: they are toxic to the corneal epithelium. They also abolish the corneal reflex so increasing the risk of corneal damage. Topical non-steroidal anti-inflammatory drugs (NSAIDs), such as diclofenac eye drops, may have some role in pain management but their efficiency is uncertain and they should not be used as a substitute for oral analgesia (paracetamol, oral NSAIDs) [ ] . LAs work by blocking initiation and propagation of neuronal action potentials. Small-diameter, myelinated nerves are most susceptible (...) [ ] . Examples - lidocaine hydrochloride, oxybuprocaine hydrochloride, proxymetacaine hydrochloride, tetracaine hydrochloride (amethocaine hydrochloride) [ ] . Use - largely for initial assessment of minor trauma and for removal of conjunctival and corneal foreign bodies. There is some debate about their use in surgery, particularly cataract surgery, where some authors claim equal or better analgesia to injected LA [ ] . However, in the UK, injected LA is very much the norm for ocular surgery in the absence

2008 Mentor

573. Non-diabetic Retinal Vascular Disease

layer, outer plexiform layer, outer nuclear layer, external limiting membrane, rod and cone inner and outer segments and a single layer of cells called the retinal pigment epithelium (RPE). The only cells which are sensitive to light are the photoreceptor cells, comprising the rods and cones (for vision) and the photosensitive ganglion cells for entrainment and reflex responses to light. Neural signals from the rods and cones are processed by other nerve cells in the retina. The macula has a high (...) include a red eye, corneal oedema, a mid-dilated poorly reacting pupil and there may be rubeosis iridis. Fundoscopy shows venous dilatation, micro-aneurysms, neovascularisation and disc oedema. Management Urgent referral to ophthalmology : management involves a multidisciplinary team, including the cardiologist, neurologist and vascular and neurological surgeons. Patients will be treated with topical steroids and long-acting cycloplegic agents, with laser treatment to any new vessel growth. Any

2008 Mentor

574. Nystagmus

a small fixation target, observe the nystagmus in all positions of gaze. Ask the patient to comment on visual symptoms as the eyes move (eg, blurring, double vision). Enquire about the 'null' point: this is an angle which some patients find minimises their visual impairment - it often results in abnormal head positioning. Check oculocephalic reflex (doll's head phenomenon): This reflex is produced by moving the patient's head left to right or up and down. When the reflex is present, the eyes remain (...) stationary while the head is moved, moving in relation to the head. An alert patient normally does not have the doll's-eye reflex because it is suppressed. Inability to suppress the oculocephalic reflex suggests vestibular imbalance. The test may be performed by having the patient extend the arm out in front of the body and fixate on the outstretched thumb: Patients should be instructed to rotate their torso such that the thumb remains in front of the body at all times. Patients with the ability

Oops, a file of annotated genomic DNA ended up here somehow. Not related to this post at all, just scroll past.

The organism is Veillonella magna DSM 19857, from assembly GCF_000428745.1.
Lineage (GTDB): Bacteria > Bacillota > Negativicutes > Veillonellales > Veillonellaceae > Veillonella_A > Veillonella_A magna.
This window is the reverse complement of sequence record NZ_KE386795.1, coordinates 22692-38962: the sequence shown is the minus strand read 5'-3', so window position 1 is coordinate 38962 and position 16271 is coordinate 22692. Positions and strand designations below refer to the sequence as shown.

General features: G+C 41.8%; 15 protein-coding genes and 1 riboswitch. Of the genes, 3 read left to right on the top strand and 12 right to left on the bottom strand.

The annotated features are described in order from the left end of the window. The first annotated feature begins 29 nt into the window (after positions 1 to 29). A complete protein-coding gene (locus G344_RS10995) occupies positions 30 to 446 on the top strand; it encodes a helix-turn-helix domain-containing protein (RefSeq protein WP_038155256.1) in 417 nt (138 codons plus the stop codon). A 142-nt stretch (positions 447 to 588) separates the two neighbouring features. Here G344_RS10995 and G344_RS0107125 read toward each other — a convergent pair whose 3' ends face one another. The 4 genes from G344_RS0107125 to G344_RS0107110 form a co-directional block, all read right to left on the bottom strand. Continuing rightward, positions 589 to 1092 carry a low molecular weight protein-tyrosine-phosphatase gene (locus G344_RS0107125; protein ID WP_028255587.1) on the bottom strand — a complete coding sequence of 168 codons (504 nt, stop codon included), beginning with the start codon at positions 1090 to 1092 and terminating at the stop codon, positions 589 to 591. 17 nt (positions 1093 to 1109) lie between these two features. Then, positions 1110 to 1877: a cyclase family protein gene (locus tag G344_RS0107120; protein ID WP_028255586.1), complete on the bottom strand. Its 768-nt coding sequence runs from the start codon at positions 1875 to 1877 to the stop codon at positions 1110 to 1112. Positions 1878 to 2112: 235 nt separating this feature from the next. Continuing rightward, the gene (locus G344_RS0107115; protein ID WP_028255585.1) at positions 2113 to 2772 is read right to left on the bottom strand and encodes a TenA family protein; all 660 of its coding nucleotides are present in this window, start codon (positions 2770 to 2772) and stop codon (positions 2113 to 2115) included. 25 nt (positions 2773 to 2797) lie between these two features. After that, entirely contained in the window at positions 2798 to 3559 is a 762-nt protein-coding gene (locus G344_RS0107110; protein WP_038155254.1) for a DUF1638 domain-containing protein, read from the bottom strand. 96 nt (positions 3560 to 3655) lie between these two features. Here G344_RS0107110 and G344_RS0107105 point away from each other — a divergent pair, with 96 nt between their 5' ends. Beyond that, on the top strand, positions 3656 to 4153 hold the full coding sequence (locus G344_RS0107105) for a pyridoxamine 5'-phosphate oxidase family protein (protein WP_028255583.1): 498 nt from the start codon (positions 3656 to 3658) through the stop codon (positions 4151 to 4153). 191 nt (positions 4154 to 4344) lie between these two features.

2008 Mentor

575. Nelson's Syndrome

in the creases of the hands. Some patients develop hyperpigmentation after bilateral adrenalectomy but do not develop full-blown Nelson's syndrome. [ ] In adolescents there may be features of delayed puberty. Check eye movements, as the external ocular muscles will be affected if the III, IV or VI cranial nerves are involved. Damage to the ophthalmic division of the trigeminal nerve will impair sensation over the forehead and perhaps corneal reflex. Check the fundi, including looking for papilloedema

2008 Mentor

576. Vision Testing and Screening in Young Children

. The newborn examination and 6- to 8-week review [ ] This should include: The red reflex: use an ophthalmoscope about 30 cm from the infant's eyes. Dark spots in the red reflex can be due to cataracts, corneal abnormalities, or opacities in the vitreous. The red reflex may be absent with a dense cataract. [ ] Corneal light reflex to detect squint. Hold a penlight at arm's length in front of the child. When the child looks at the light, normally the light reflex is symmetrical and slightly nasal (medial (...) ) to the middle of each pupil. General inspection of the eyes may suggest other conditions. For example, one eye larger than the other may indicate glaucoma. Also at the 6- to 8-week examination, ask parents if they have any concerns about their child's vision. A specialist examination is indicated: When an abnormality is detected in the above routine examinations. In particular, an abnormal red reflex requires same-day referral as vision rapidly deteriorates week on week past six weeks and permanent severe